She’s got the potential to become a big star.
Ian Wade 2010
While this is her debut album, 22-year-old Lauren Pritchard from Jackson (hence the title) Tennessee, is no stranger to showbiz. Since moving to LA at the age of 16, she spent two years in the cast of the musical Spring Awakening, tried to get her songwriting career off the ground as part of a duo, and had a spell fronting a reggae outfit. She’s even lodged with Lisa-Marie Presley. Crikey. Now, with the help of songwriter powerhouse Eg White (responsible for Will Young’s Leave Right Now, among many other big tunes), Ed Harcourt and Mumford & Sons, she’s finally on the precipice of something reasonably large.
Wasted in Jackson ticks lots of stylistic boxes, and while that shouldn’t usually cause problems, overall this is an album that doesn’t seem to entirely know what it wants to be. Pritchard has a tremendous voice, but some of the material – such as I Hope It’s You and Painkillers – comes direct from the overflowing female singer-songwriter skip of up-tempo empowerment pop, possibly en route towards soundtracking a significant dramatic plot development in medical drama in the near future.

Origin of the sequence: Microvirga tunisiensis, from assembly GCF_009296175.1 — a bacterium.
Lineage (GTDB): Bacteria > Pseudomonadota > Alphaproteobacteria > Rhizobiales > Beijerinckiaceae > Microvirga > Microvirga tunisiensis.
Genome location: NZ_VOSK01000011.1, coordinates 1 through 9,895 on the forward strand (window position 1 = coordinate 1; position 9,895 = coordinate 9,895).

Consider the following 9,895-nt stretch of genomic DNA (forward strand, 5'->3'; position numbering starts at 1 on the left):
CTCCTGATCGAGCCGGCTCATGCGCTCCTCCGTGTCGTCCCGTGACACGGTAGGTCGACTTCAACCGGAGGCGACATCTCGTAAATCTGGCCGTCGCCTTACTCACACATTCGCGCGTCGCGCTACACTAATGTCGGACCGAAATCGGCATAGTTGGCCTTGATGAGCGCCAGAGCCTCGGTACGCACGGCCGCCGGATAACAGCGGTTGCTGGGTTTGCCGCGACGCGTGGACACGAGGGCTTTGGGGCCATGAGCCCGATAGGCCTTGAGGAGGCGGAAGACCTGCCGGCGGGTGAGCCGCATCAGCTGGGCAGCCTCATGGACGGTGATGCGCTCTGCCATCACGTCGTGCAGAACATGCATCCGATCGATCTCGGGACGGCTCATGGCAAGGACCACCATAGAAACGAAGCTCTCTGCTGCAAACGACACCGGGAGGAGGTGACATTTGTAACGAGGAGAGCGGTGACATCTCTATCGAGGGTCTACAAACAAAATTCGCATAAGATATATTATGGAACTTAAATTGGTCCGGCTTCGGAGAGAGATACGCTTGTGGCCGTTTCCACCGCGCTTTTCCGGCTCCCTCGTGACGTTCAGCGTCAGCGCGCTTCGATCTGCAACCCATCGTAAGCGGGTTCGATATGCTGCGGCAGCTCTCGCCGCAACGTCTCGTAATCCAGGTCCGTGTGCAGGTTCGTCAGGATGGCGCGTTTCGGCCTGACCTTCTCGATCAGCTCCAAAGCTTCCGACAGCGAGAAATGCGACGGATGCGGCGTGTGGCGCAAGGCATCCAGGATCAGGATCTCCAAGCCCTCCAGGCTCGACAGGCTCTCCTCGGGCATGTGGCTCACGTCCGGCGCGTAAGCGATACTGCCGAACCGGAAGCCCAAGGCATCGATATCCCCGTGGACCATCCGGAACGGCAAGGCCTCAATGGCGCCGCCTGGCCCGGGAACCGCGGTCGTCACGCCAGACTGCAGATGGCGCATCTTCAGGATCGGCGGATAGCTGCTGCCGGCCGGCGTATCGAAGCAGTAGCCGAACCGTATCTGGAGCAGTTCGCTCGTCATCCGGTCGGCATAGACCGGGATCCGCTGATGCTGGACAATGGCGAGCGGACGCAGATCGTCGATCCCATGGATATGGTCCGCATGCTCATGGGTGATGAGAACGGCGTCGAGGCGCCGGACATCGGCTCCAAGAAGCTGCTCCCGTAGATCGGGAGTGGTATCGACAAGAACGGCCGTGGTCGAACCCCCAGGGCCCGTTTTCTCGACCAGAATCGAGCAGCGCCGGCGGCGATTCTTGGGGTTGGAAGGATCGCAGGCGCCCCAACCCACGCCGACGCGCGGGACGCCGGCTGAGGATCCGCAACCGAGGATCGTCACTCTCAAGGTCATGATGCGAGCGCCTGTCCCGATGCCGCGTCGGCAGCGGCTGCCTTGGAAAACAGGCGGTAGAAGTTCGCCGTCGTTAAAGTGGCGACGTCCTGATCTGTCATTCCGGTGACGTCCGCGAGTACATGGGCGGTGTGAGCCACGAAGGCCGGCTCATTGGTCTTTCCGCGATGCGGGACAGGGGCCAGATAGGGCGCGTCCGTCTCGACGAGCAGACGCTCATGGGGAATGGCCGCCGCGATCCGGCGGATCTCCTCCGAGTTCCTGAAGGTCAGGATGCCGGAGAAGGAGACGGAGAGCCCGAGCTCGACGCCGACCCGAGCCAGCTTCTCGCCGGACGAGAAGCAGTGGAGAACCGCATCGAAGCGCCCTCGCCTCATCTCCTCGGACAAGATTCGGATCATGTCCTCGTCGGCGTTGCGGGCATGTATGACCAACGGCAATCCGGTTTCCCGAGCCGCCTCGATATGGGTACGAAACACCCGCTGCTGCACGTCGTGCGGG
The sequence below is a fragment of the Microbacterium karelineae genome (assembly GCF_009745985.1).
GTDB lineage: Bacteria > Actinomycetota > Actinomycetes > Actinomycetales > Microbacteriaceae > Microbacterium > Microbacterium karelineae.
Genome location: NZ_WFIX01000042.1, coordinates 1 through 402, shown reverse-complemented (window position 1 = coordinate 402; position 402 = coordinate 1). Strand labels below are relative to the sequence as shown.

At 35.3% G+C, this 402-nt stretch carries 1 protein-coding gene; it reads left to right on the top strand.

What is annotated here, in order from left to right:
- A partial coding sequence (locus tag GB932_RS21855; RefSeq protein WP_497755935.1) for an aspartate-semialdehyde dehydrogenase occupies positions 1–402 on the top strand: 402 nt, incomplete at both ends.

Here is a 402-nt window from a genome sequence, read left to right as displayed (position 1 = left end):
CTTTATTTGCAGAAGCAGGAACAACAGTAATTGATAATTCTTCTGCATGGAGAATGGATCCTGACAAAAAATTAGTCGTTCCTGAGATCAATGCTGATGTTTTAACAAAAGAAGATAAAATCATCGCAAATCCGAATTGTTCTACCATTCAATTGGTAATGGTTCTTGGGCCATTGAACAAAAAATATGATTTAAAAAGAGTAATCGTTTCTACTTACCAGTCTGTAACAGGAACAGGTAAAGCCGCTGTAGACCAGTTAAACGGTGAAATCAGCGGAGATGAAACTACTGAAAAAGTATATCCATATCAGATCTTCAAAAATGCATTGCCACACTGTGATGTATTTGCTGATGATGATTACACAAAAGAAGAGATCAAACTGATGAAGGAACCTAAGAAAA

Opener Stuck promises the delights of a possible Southern soul knees-up, pitching Pritchard as a less- irritating Joss Stone, but the momentum doesn’t travel much beyond there. But for all the slightly unmemorable tracks, there are gems such as the Carole King-like, Marcus Mumford-produced When the Night Kills the Day, which closes the album in a way you wish had been the norm throughout.
The technicalities of Lauren’s soul pipes and general feeling are in fine fettle and she clearly has a big future whatever road she wishes to wander down. She is a breath of fresh air and has the potential to become a big star – but a little bit more of the wasted, and less of the polished, would’ve made this album extremely good rather than just quite nice.